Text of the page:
Cleveland’s Plain Dealer announced the layoff of 22 more journalists Friday, and said more could be gone in the weeks to come due to the “ongoing financial challenges in the newspaper business.”
Additionally, the paper said it will no longer be covering Cleveland or the state of Ohio generally, but instead it will become a bureau of Cleveland.com covering five counties: Geauga, Lake, Lorain, Medina and Portage.
The Morning Journal News reported two columnists, a critic and a travel writer were told that they can continue their assignments, but the other 10 reporters and photographers would be reassigned to the five counties previously stated above.
Between The Plain Dealer newsroom and Cleveland.com, the companies will have 77 journalists and content producers sharing the stories.
Plain Dealer editor Tim Warsinskey called the move a “company-wide strategy decision,” according to a social media post by union members at The Plain Dealer News Guild. He reportedly said the layoffs were the result of reduced advertising revenue, not by the economic toll the coronavirus is having on the news industry.
Of the 77 journalists covering Northeast Ohio for the company, only 16 remain at The Plain Dealer, and only 14 of those are union members, according to the Guild.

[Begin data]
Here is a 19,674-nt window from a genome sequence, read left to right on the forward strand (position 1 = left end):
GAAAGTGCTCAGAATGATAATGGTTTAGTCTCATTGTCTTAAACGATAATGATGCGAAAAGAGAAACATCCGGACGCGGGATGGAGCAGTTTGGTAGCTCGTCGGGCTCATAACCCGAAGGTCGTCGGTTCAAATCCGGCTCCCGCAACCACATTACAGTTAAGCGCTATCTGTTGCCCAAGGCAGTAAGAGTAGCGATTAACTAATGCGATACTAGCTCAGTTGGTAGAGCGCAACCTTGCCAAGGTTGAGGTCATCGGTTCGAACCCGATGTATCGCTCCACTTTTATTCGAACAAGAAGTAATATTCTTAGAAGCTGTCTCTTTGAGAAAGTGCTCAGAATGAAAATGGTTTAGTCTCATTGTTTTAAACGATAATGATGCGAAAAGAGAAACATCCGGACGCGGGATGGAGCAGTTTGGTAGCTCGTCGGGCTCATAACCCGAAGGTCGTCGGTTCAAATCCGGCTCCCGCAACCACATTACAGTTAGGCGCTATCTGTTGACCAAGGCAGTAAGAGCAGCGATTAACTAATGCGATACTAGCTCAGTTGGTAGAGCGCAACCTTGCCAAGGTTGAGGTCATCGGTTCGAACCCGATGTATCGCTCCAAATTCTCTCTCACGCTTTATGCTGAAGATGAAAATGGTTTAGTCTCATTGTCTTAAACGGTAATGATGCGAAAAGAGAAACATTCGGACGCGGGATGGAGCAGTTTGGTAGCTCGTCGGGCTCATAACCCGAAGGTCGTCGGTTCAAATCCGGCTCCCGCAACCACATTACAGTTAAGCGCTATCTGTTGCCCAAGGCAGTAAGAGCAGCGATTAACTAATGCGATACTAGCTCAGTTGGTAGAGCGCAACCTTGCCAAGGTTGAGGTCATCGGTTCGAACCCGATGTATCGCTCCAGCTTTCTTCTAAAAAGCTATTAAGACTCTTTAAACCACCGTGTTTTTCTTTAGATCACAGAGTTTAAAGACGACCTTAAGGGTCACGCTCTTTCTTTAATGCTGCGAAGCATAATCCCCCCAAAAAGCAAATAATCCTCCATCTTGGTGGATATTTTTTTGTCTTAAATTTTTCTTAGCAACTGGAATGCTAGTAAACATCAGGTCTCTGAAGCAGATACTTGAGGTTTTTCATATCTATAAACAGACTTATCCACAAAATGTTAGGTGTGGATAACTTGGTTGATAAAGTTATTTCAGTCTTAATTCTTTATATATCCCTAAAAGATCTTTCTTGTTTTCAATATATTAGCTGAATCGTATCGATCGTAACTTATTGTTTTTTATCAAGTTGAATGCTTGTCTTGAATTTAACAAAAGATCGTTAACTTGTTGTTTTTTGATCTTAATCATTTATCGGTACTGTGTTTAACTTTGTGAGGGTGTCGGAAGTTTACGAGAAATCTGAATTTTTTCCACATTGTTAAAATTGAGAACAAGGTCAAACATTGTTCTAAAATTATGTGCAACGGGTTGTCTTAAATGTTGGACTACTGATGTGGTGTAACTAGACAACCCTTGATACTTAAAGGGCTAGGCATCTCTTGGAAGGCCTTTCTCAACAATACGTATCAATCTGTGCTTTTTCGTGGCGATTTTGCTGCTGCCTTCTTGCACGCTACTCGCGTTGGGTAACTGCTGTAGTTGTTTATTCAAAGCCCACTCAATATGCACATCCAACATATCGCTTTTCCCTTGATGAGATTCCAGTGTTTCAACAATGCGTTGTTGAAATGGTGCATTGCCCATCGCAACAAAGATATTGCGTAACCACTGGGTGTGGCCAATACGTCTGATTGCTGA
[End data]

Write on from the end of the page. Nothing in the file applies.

“The two-newsroom operation was never going to become tenable or permanent,” union members say Warsinskey told staffers.
The Guild the newspaper workers responded to the news of the layoff with a lengthy statement that said, in part:
Today, The Plain Dealer laid off 22 journalists, including 18 members of the Plain Dealer unit of the Northeast Ohio News Guild Local 1. More could be gone in the weeks to come.
We are profoundly disappointed and ashamed that the company laid off every black woman on our staff, leaving a massive gap in knowledge and experience in our newsroom. Our staff is now 81% white, in a city that is 47% black. It is unacceptable.
The layoffs come at a time when our members have been working tirelessly to bring essential local news to the community, writing human-focused stories about the coronavirus pandemic.
Together, the laid off journalists represent more than 500 years of journalism experience, much of it in Northeast Ohio. Our newsroom — and Cleveland — will never be the same without them.
On Tuesday, the Guild said in another statement that “a move like this is incomprehensible and can only be interpreted as a way to punish people for belonging to a union.”
“This decision is a loss for the people of Cleveland and Cuyahoga County who care about in-depth and solutions-based reporting that Plain Dealer reporters have consistently provided in recent years and a win for public officials and others who don’t want their misdeeds uncovered,” the Guild statement concluded.
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Samantha Witwer is a reporter at The Ohio Star.
Photo “Cleveland Plain-Dealer” by Eddie-S. CC BY 2.0.